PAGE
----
Posts: 340
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They could both be third person or omniscient. I'm not really sure what your question is really,  if you can see there is a problem with your POV then there is. 

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Posted : March 4, 2022 3:28 pm
Martin L. Shoemaker
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I'm with the consensus: too general and too short to have a POV.

Can you start like this? Sure! Should you? Reply hazy, check back later...

Deep POV is popular right now, and this isn't deep. But it reads fine to me. One paragraph of this followed by telescoping like Ease mentions doesn't seem like a problem to me. Half a page in a short story would be fine if it's really interesting. Some novels have whole prologues like this.

So like anything, if you do it, do it well. That's easy, right?

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Martin L. Shoemaker
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Posted : March 4, 2022 4:08 pm
Joe Benet
(@joe-benet)
Posts: 75
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Topic starter
 

@pdblake

The question was "is there a problem with my pov here?" I'm reading critiques and integrating what I know with what I'm told. When those two conflict, I reach out to the gurus here for clarity.

When I wrote those lines, I did so through the eyes of my pov character (who is explicitly named in the next sentence or two). I wrote nothing that the character would not see and wrote it in a way she would speak if recounting the scene's set-up matter-of-factly. My critiquer said it was omni (was, not "could be"), and I didn't know why.

So, can't fix it when I don't know what's wrong.

HMx8
SHMx1 (Q2'22)

 
Posted : March 5, 2022 12:01 pm
Han Do
(@han)
Posts: 13
Active Member
 

Maybe I'm wrong, but the talk of the kids is one, the patents the other? Maybe say "Their parents", rather than the parents??

Of course, you lack of names suggests an entry? And you may have swapped out killer mutant aliens for kids and marines for parents? In which case there may be things lost in translation??

 
Posted : March 6, 2022 1:24 am
Joe Benet
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Posts: 75
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Topic starter
 

@han All those characters are mentioned, yes, but just referencing a character can't be the indication of a pov. If so, the pov character could never describe another character, or think about them.

I'm working on better recognizing what a reader would find a distracting head-hop or an editor find a reject-worthy shift into omni.

HMx8
SHMx1 (Q2'22)

 
Posted : March 7, 2022 9:42 am
Disgruntled Peony
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Posts: 1283
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Posted by: @joebenet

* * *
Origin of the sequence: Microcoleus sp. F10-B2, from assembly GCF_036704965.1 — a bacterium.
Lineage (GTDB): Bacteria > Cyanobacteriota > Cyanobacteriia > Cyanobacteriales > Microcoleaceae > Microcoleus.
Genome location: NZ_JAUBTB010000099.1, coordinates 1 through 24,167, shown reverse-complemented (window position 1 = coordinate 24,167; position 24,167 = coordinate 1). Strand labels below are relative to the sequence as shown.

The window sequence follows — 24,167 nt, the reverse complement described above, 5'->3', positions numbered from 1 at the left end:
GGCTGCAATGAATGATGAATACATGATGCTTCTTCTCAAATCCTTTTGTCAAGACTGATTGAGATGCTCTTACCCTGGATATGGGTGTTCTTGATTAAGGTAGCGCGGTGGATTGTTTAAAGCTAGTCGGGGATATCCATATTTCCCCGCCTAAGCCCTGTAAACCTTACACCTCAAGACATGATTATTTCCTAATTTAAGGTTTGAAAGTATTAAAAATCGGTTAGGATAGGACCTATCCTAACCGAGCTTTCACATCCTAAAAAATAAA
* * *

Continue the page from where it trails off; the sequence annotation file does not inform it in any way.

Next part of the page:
@han All those characters are mentioned, yes, but just referencing a character can't be the indication of a pov. If so, the pov character could never describe another character, or think about them.

I'm working on better recognizing what a reader would find a distracting head-hop or an editor find a reject-worthy shift into omni.

As a reader, I usually settle on the first character named in a scene being the POV character because they're my initial focal point.

If you are in difficulties with a book, try the element of surprise: attack it at an hour when it isn't expecting it. ~ H.G. Wells
If a person offend you, and you are in doubt as to whether it was intentional or not, do not resort to extreme measures; simply watch your chance and hit him with a brick. ~ Mark Twain
R, SF, SHM, SHM, SHM, F, R, HM, SHM, R, HM, R, F, SHM, SHM, SHM, SF, SHM, 1st Place (Q2 V38)
Ticknor Tales
Twitter
4th and Starlight: e-book | paperback

 
Posted : March 7, 2022 8:23 pm
storysinger reacted
Joe Benet
(@joe-benet)
Posts: 75
Bronze Star Member
Topic starter
 
Posted by: @disgruntledpeony
Posted by: @joebenet

Now that the kids enjoyed occasional access to the kitchen—the room of joys, as the family nerd called it—the three found themselves spending more time there than in front of screens. The parents allowed very limited settings, all meant to reduce conflict and stretch the little chefs’ skills.

As a reader, I usually settle on the first character named in a scene being the POV character because they're my initial focal point.

So, would you read "the kids" as that pov character, or "the family nerd", or wait for another sentence or two to get a specific kid mentioned? i.e. the very next sentences are "So, continue the slide into deep boredom in front of a screen, or spend time with siblings that drove her crazy but when sweets awaited her at the end. Kid A chose the sweets."

Is that quick enough to the pov to not throw you off as a reader? Thanks for the insights.

HMx8
SHMx1 (Q2'22)

 
Posted : March 12, 2022 9:17 am